All My Sons tells the story of Joe Keller, a successful, middle-aged, self-made man who has done a terrible and tragic thing. He framed his business partner for a crime and engineered his own exoneration. Now, his son is about to marry the partner's daughter, the affair is revisited, and his lie of a life is unraveled.Written by
"Screen Director's Playhouse" broadcast a 30-minute radio adaptation of the movie on December 2, 1949 with Edward G. Robinson reprising his film role. See more »
When Joe comes out of the house upon Annie's arrival, he comes down the front steps and walks into the yard with his arms raised. In the next instant, he's back at the steps and his arms are down. See more »
Put her to bed, Joe. Both of you go to bed. Staying up won't help; sleep will. Sleep's a wonderful thing, the best thing about living.
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Edward G. Robinson in another powerhouse performance...
ALL MY SONS may have been slightly diluted for the screen as compared to the stage play which implicated corruption and wartime profiteering on a higher level than just one or two business men, but it's still powerful stuff and extremely well directed by Irving Reis. Individual scenes have a strength that is impressive, largely due to the excellent central performances of BURT LANCASTER, EDWARD G. ROBINSON and MADY CHRISTIANS. Robinson, in particular, makes the most of a meaty role that has him cocky and confident one moment, then bruised and bitter the next as his past crimes catch up with him--and his conscience.
Seems that during WWII, he and his partner (FRANK CONROY) were pressured to finish making cylinder parts for airplanes on the government's tight schedule and knowingly sent defective parts which caused the death of twenty-one pilots when their planes went down. Robinson has been hiding the truth from himself and his neighbors ever since, concerned only with making a decent living for himself and his family in suburban America.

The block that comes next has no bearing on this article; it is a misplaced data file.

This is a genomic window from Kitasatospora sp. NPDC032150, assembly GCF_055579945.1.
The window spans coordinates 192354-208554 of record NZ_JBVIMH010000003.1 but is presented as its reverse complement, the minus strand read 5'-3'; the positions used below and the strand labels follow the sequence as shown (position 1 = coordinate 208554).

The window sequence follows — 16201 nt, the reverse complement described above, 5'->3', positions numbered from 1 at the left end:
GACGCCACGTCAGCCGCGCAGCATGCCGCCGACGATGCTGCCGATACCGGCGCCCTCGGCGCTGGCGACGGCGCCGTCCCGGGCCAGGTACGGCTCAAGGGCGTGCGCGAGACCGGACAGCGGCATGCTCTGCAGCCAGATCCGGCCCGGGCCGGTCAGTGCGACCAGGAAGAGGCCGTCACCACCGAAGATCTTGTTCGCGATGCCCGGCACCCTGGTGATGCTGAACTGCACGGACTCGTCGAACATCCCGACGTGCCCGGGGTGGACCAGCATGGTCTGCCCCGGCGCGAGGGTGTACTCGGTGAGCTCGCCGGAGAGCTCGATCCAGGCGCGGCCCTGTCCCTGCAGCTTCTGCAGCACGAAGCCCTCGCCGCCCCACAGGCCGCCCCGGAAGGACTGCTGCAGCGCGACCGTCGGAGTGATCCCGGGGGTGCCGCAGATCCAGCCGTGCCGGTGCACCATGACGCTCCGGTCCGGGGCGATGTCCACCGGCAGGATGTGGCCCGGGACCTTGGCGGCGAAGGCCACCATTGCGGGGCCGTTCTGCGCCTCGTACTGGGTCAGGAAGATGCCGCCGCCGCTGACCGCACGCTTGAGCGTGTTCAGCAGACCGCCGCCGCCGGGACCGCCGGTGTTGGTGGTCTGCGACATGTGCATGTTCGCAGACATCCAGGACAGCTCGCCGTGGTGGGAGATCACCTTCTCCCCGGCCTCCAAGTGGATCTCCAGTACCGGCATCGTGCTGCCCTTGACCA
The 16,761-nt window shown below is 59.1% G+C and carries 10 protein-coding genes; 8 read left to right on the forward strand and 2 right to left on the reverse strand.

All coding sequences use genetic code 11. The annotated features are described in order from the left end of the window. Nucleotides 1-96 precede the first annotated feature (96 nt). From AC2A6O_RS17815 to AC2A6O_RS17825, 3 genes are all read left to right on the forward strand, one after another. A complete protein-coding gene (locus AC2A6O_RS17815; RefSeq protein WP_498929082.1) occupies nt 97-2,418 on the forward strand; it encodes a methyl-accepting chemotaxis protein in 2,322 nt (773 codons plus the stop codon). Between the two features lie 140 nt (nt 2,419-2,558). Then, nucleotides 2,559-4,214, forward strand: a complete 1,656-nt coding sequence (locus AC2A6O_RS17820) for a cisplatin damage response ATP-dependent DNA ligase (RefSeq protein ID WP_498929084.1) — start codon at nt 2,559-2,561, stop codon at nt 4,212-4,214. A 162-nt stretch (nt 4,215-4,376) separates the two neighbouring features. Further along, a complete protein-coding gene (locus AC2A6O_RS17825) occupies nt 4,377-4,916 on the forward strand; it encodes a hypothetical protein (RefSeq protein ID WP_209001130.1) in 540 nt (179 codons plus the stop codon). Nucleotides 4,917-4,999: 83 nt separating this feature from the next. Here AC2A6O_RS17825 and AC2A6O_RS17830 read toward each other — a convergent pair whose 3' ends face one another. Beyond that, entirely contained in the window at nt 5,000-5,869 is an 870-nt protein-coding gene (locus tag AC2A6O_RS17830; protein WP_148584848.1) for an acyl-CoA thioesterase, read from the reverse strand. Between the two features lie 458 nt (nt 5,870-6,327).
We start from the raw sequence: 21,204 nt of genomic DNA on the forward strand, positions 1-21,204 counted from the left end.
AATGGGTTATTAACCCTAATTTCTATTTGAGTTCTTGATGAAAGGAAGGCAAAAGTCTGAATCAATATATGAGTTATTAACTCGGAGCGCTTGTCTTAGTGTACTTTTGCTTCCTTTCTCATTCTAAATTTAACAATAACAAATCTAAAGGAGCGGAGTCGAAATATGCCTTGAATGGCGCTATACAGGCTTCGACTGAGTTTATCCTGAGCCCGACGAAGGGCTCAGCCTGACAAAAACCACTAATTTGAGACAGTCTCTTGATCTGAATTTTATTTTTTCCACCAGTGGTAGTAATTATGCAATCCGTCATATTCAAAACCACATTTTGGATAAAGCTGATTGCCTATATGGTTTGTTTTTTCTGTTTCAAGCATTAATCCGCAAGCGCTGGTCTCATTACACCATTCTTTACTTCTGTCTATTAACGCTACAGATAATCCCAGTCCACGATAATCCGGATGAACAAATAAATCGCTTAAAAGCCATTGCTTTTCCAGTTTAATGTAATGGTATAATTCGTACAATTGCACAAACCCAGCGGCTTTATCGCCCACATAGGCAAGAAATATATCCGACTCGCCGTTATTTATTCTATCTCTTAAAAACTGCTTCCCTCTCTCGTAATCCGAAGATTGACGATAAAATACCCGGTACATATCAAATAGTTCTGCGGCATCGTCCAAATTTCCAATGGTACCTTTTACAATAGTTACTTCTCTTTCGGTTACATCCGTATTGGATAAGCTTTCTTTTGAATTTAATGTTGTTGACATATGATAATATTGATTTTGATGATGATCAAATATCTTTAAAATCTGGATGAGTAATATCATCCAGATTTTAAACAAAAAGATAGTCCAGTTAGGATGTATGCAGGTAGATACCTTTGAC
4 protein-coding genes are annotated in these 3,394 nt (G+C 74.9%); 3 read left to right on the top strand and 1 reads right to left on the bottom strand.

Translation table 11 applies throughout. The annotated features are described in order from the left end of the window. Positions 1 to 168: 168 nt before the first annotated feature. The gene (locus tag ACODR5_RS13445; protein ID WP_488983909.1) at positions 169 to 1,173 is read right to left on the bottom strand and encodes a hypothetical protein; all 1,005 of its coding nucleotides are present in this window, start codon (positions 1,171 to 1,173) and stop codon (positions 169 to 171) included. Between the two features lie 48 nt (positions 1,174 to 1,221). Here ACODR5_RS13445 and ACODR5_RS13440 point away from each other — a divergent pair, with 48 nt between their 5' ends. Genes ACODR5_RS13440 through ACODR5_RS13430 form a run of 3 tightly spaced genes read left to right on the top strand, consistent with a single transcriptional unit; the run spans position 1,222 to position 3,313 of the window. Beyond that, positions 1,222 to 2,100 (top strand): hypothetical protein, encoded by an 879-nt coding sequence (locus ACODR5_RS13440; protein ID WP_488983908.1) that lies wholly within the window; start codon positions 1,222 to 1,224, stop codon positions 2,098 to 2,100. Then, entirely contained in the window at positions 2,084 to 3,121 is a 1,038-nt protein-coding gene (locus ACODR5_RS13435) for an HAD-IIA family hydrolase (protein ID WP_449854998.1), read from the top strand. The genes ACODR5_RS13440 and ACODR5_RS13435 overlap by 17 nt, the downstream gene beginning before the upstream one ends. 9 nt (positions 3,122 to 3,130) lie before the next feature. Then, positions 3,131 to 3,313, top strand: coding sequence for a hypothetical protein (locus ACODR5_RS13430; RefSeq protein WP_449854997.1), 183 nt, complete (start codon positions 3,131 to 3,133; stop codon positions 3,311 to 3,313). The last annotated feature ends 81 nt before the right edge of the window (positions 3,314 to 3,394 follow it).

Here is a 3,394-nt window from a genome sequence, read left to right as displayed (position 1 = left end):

Conflicts arise when others around him begin to question his role in the crime that sent his partner to jail. The son of the jailed partner, played in rather stiff fashion by HOWARD DUFF, is unforgiving when he realizes Robinson shared the guilt with his father and yet let his father take the blame for the incident. Lancaster, too, and his girlfriend (LOUISA HORTON) who happens to be Duff's sister, also bring the conflicts into the open when they start asking for answers and probing for the truth. Horton is rather colorless in what is meant to be a sympathetic role and spent her remaining years in TV roles.
But it's EDWARD G. ROBINSON who makes the biggest impression as the father, proud of his achievements and obviously in denial until his son, Lancaster, makes him realize why his other son never returned from the war--which leads to a tragic ending.
Summing up: Somber drama never quite overcomes its stage origins but it's still powerful stuff.
Trivia note: The only implausible factor in the casting--the physical impossibility of BURT LANCASTER as Robinson's son, when he bears no physical resemblance whatsoever to Eddie--nor Mady Christians for that matter!
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